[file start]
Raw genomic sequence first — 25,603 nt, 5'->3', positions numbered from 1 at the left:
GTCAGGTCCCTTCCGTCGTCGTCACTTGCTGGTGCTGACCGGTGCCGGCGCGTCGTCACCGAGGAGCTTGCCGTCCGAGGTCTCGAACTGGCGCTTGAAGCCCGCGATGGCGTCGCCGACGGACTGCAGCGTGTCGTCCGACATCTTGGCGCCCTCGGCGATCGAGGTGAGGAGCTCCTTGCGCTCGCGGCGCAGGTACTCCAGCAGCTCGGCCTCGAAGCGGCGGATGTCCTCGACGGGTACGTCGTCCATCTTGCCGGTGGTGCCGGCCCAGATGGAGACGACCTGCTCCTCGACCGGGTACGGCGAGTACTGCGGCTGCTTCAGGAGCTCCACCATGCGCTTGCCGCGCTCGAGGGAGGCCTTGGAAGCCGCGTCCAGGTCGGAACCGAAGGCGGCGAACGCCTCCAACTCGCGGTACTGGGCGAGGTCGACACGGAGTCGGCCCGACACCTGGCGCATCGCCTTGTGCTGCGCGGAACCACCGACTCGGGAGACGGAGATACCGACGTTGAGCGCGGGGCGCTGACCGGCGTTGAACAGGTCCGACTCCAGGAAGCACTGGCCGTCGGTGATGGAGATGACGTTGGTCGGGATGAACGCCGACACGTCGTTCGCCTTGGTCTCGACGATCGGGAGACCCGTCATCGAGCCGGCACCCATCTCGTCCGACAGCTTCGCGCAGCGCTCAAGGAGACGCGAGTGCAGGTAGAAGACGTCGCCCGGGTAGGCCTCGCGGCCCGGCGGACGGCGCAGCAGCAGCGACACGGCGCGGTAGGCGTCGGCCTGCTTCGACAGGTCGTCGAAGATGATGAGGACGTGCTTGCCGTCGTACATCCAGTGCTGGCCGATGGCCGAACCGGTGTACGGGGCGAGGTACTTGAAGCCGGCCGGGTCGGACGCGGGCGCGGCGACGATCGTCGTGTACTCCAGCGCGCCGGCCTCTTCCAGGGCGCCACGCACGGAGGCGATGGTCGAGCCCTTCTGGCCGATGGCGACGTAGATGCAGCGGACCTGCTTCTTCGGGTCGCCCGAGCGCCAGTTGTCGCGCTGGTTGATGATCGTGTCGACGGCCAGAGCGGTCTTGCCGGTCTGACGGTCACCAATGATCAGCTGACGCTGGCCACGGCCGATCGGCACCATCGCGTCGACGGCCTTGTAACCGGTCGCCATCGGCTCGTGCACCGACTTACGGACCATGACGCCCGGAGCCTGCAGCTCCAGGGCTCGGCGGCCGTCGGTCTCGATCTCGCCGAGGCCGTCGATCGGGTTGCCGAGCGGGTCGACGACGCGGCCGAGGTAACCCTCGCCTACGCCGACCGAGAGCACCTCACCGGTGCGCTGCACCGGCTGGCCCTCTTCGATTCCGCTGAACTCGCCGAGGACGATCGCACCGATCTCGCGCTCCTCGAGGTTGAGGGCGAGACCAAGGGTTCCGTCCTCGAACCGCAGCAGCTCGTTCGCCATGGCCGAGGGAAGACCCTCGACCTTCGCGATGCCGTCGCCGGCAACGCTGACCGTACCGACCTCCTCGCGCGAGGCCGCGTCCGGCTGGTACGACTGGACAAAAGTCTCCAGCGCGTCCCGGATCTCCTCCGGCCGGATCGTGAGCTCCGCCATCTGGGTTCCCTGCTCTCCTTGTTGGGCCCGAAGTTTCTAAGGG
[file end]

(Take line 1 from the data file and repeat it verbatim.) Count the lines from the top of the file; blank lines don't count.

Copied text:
Raw genomic sequence first — 25,603 nt, 5'->3', positions numbered from 1 at the left: